Orlando International Airport has a hub-and-spoke layout. A large main terminal building splits off into four airside concourses. These four airsides are home to the following gates: Airside 1 (gates 1-29), Airside 2 (gates 100-129), Airside 3 (gates 30-59) and Airside 4 (gates 60-99).
The main terminal building is divided into two terminals: Terminal A and Terminal B.
- Terminal A: Terminal A consists of the northern half of the main terminal, and is referred to as the North Side terminal.
- Terminal B: Terminal B consists of the southern half of the main terminal, and is referred to as the South Side terminal. This terminal handles primary international arrivals by many European airlines.
One large building houses the landside functions, including ticketing, baggage claim, etc. Signage divides it into Terminal A and Terminal B, with the airlines spread evenly between them. The larger mainline carriers, including American, Delta, and United, tend to use terminal B, along with a few other airlines. Low-cost and international carriers tend to depart from terminal A. All ticketing is on Level 3. The major U.S. airlines also have check-in facilities on Parking Level R-1.
Baggage claim for most airlines is on Level 2. There is an exception for three airlines (Emirates, Thomas Cook, Virgin), whose baggage claim is on Level 1.
Airlines that fly to Orlando International Airport
The following airlines use the airport as a hub, or uses the airport as a focus city:
- Frontier Airlines, JetBlue, Southwest Airlines, Spirit Airlines and Silver Airways
Other airlines that fly to the airport:
- Aer Lingus, Aeroméxico, Air Canada, Air Canada Rouge, Air Transat, Alaska Airlines, American Airlines, Avianca, Avianca El Salvador, Azul Brazilian Airlines, Bahamasair, British Airways, Caribbean Airlines, Copa Airlines, Delta Air Lines, Gol Airlines, Hawaiian Airlines, Icelandair, Interjet, LATAM Brasil, LATAM Perú, Lufthansa, Norwegian Air Shuttle, Sun Country Airlines, Sunwing Airlines, Swoop, United Airlines, Virgin Atlantic, Volaris, WestJet.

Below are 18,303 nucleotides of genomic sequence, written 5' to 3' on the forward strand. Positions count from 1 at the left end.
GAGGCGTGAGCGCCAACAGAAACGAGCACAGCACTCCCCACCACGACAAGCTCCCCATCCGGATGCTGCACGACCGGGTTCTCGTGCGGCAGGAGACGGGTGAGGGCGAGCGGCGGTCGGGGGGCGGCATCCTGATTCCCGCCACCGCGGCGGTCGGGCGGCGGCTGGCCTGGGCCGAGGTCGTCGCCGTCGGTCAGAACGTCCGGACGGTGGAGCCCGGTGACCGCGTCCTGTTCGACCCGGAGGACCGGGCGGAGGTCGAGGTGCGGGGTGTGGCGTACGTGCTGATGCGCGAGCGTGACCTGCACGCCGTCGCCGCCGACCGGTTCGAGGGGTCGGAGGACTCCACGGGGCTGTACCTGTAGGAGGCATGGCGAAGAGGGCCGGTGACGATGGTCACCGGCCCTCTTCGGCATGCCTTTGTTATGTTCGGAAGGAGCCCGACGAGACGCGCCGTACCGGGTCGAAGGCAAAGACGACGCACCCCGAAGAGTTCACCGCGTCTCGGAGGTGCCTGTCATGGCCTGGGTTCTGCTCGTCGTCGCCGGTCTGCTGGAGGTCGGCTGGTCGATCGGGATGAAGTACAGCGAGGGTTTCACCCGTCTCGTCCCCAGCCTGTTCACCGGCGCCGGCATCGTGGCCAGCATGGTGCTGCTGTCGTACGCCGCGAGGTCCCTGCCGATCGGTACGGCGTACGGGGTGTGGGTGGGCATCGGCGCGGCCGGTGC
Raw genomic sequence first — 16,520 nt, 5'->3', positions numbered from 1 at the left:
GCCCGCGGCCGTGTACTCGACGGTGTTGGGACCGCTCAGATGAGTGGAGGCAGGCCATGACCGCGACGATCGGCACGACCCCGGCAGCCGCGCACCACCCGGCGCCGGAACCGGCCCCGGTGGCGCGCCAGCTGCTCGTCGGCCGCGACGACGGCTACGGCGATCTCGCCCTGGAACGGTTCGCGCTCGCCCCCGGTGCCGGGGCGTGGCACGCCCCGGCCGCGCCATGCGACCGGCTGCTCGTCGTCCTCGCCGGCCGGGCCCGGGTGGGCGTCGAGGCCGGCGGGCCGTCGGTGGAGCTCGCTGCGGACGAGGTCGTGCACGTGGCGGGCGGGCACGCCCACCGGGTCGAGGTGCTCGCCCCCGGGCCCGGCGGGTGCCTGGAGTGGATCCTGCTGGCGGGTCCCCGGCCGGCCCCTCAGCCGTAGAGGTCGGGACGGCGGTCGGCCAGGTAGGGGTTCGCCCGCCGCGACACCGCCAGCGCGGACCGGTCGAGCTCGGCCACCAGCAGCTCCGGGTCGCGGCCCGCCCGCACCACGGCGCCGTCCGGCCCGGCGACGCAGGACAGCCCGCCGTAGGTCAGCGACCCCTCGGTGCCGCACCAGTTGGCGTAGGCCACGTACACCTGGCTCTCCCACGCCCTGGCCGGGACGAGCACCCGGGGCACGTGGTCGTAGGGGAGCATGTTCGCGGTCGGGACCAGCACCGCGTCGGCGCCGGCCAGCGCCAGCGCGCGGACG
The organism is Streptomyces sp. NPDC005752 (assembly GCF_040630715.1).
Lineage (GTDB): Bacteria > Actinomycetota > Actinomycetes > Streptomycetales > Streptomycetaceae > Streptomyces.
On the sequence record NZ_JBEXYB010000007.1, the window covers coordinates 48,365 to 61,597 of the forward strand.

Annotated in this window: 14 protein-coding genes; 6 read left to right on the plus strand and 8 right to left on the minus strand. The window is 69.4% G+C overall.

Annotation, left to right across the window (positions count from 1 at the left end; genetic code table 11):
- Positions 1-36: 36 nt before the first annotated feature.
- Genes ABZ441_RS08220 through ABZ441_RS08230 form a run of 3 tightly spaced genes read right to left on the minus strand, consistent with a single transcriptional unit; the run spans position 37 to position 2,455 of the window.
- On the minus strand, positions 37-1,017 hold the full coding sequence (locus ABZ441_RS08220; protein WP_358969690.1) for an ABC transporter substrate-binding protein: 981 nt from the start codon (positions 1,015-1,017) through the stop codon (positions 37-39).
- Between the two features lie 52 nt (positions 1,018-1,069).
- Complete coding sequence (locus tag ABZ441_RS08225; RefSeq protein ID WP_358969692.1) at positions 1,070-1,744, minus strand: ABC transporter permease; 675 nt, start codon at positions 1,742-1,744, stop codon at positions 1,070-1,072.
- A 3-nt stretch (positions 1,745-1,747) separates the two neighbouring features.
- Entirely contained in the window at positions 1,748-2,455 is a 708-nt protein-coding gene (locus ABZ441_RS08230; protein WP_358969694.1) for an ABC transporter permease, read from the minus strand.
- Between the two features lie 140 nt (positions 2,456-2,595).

How to get to Orlando International Airport
If you're heading to Disney World and staying at a park hotel or one of the bigger hotels close to the airport, a free airport shuttle service might be available! Disney World offers a complimentary transportation service for its resort guests via Disney's Magical Express bus. Reservations need to be made in advance. There is also a shuttle service available between the airport and Daytona Beach, which is great for travellers looking to attend the Daytona 500 event - read our guide on flights to Daytona 500 to find out more.
The Lynx Bus, Orlando's local bus system, makes airport pick-ups and drop-offs approximately every 30 minutes. The Lynx bus runs select routes including heading to downtown Orlando, International Drive and the Florida Mall and SeaWorld area. The cost is $2 per passenger, per journey.
The airport has two taxi queues, with one each in Terminals A and B on the Ground Transportation level. It is worth noting that all airport taxicabs are required to charge fares based on the taximeter reading.